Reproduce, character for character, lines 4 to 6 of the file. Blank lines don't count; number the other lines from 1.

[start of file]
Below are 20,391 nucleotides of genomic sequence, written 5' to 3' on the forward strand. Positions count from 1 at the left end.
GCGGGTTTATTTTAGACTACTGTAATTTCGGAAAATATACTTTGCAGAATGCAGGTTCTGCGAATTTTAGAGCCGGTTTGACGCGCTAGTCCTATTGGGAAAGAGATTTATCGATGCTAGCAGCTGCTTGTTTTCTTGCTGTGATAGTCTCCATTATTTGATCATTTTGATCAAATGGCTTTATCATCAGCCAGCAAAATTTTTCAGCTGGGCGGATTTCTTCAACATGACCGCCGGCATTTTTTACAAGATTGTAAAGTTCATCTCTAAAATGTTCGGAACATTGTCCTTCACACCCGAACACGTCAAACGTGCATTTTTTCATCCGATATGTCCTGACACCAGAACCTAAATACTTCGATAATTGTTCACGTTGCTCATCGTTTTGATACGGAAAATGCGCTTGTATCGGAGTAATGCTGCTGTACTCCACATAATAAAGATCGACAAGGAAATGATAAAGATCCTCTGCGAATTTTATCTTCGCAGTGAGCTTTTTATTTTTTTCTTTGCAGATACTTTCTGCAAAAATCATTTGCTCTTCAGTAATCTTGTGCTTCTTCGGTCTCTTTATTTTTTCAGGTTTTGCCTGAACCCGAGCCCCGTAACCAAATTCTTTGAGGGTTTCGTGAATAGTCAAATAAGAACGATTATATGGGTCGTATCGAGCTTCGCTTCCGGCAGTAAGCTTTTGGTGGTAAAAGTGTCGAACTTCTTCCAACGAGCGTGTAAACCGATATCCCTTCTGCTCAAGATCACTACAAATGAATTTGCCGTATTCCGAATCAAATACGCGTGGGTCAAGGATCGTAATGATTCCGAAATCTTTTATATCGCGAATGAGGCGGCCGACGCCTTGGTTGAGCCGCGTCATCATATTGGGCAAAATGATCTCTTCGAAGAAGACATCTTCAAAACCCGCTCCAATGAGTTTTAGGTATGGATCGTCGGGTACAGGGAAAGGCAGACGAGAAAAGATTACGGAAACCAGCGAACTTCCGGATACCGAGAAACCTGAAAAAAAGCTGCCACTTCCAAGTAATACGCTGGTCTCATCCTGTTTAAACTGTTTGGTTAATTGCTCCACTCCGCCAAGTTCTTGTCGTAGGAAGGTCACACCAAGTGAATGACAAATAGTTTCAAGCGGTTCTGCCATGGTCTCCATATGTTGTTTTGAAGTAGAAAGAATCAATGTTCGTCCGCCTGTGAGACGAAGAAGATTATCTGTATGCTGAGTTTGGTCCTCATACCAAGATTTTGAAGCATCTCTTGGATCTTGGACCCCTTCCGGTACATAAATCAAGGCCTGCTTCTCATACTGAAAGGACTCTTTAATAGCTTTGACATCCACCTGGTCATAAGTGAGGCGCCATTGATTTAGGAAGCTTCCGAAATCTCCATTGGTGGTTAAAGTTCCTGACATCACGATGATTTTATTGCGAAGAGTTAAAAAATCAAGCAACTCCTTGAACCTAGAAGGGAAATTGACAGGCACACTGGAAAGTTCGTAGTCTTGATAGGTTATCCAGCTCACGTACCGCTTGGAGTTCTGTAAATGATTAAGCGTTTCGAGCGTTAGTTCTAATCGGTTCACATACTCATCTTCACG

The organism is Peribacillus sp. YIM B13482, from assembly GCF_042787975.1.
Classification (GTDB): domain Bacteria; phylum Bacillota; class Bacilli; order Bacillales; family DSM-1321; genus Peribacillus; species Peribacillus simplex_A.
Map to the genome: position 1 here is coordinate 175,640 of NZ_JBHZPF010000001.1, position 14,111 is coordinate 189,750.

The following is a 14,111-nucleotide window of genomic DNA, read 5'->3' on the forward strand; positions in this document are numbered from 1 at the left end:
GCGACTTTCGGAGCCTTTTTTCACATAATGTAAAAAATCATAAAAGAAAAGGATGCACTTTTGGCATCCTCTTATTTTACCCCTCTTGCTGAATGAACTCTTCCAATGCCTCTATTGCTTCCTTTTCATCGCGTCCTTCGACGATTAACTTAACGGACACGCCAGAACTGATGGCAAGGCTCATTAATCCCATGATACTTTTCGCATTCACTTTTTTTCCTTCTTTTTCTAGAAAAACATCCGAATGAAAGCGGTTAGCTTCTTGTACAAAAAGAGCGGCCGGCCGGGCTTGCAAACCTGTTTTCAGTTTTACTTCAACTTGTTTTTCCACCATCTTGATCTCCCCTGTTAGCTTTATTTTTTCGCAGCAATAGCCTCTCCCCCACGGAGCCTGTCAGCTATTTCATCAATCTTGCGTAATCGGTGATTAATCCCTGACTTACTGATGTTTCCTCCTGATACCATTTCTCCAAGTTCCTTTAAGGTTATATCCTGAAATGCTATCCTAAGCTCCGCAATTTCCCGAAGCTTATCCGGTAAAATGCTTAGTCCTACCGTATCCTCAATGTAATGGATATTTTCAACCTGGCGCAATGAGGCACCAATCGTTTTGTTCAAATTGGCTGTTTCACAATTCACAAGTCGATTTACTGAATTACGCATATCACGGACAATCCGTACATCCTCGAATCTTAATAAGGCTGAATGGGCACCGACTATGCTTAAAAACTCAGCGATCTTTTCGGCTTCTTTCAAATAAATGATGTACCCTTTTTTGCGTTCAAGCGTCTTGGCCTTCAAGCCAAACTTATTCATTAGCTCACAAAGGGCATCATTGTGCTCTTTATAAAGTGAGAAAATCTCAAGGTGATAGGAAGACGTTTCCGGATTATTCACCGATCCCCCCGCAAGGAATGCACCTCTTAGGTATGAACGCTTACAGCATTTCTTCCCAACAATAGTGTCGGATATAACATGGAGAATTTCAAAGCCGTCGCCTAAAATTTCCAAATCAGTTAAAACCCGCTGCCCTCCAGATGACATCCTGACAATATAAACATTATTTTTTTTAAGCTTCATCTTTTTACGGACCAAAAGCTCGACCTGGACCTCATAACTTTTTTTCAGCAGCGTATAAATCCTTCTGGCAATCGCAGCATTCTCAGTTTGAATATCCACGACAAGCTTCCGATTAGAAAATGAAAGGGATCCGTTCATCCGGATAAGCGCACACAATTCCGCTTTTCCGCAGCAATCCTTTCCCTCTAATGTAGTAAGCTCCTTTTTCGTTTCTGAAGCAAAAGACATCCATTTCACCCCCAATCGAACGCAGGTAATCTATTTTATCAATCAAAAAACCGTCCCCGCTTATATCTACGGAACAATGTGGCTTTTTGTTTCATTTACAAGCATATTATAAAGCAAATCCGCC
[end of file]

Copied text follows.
Classification (GTDB): domain Bacteria; phylum Bacillota; class Bacilli; order Bacillales; family DSM-1321; genus Peribacillus; species Peribacillus simplex_A.
Map to the genome: position 1 here is coordinate 175,640 of NZ_JBHZPF010000001.1, position 14,111 is coordinate 189,750.

The following is a 14,111-nucleotide window of genomic DNA, read 5'->3' on the forward strand; positions in this document are numbered from 1 at the left end: